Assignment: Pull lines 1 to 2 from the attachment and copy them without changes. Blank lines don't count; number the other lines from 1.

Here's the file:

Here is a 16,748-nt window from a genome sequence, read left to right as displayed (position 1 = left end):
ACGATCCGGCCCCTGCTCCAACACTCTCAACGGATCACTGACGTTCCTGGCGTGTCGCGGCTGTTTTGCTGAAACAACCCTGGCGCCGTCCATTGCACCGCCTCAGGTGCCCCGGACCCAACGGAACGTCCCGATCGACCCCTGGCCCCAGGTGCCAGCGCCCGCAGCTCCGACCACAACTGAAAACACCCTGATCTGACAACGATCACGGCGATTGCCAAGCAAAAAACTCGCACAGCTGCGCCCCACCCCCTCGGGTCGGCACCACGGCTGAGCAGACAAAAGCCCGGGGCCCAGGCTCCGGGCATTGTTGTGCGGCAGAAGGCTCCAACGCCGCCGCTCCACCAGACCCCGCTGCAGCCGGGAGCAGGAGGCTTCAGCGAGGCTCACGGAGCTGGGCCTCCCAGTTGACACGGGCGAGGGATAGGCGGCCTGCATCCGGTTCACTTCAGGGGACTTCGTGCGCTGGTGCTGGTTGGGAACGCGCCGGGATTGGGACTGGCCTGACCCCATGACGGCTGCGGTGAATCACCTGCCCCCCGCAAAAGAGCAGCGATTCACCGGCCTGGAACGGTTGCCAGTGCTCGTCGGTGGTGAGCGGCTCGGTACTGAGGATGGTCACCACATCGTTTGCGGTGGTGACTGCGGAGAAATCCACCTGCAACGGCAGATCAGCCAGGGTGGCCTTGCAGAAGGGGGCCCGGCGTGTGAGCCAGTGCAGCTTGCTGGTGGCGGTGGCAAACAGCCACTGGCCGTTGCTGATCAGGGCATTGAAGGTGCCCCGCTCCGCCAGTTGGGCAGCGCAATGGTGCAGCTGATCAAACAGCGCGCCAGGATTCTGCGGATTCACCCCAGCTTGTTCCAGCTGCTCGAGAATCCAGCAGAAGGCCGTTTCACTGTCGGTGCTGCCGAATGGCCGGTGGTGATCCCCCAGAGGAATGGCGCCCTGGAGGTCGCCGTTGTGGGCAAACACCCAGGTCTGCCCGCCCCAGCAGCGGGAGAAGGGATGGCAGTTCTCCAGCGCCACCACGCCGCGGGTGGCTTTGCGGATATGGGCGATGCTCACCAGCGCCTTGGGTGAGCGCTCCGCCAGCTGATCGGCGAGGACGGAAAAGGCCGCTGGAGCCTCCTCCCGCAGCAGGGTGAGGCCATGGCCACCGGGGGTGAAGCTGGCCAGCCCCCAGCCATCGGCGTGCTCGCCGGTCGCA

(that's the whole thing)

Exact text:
Here is a 16,748-nt window from a genome sequence, read left to right as displayed (position 1 = left end):
ACGATCCGGCCCCTGCTCCAACACTCTCAACGGATCACTGACGTTCCTGGCGTGTCGCGGCTGTTTTGCTGAAACAACCCTGGCGCCGTCCATTGCACCGCCTCAGGTGCCCCGGACCCAACGGAACGTCCCGATCGACCCCTGGCCCCAGGTGCCAGCGCCCGCAGCTCCGACCACAACTGAAAACACCCTGATCTGACAACGATCACGGCGATTGCCAAGCAAAAAACTCGCACAGCTGCGCCCCACCCCCTCGGGTCGGCACCACGGCTGAGCAGACAAAAGCCCGGGGCCCAGGCTCCGGGCATTGTTGTGCGGCAGAAGGCTCCAACGCCGCCGCTCCACCAGACCCCGCTGCAGCCGGGAGCAGGAGGCTTCAGCGAGGCTCACGGAGCTGGGCCTCCCAGTTGACACGGGCGAGGGATAGGCGGCCTGCATCCGGTTCACTTCAGGGGACTTCGTGCGCTGGTGCTGGTTGGGAACGCGCCGGGATTGGGACTGGCCTGACCCCATGACGGCTGCGGTGAATCACCTGCCCCCCGCAAAAGAGCAGCGATTCACCGGCCTGGAACGGTTGCCAGTGCTCGTCGGTGGTGAGCGGCTCGGTACTGAGGATGGTCACCACATCGTTTGCGGTGGTGACTGCGGAGAAATCCACCTGCAACGGCAGATCAGCCAGGGTGGCCTTGCAGAAGGGGGCCCGGCGTGTGAGCCAGTGCAGCTTGCTGGTGGCGGTGGCAAACAGCCACTGGCCGTTGCTGATCAGGGCATTGAAGGTGCCCCGCTCCGCCAGTTGGGCAGCGCAATGGTGCAGCTGATCAAACAGCGCGCCAGGATTCTGCGGATTCACCCCAGCTTGTTCCAGCTGCTCGAGAATCCAGCAGAAGGCCGTTTCACTGTCGGTGCTGCCGAATGGCCGGTGGTGATCCCCCAGAGGAATGGCGCCCTGGAGGTCGCCGTTGTGGGCAAACACCCAGGTCTGCCCGCCCCAGCAGCGGGAGAAGGGATGGCAGTTCTCCAGCGCCACCACGCCGCGGGTGGCTTTGCGGATATGGGCGATGCTCACCAGCGCCTTGGGTGAGCGCTCCGCCAGCTGATCGGCGAGGACGGAAAAGGCCGCTGGAGCCTCCTCCCGCAGCAGGGTGAGGCCATGGCCACCGGGGGTGAAGCTGGCCAGCCCCCAGCCATCGGCGTGCTCGCCGGTCGCA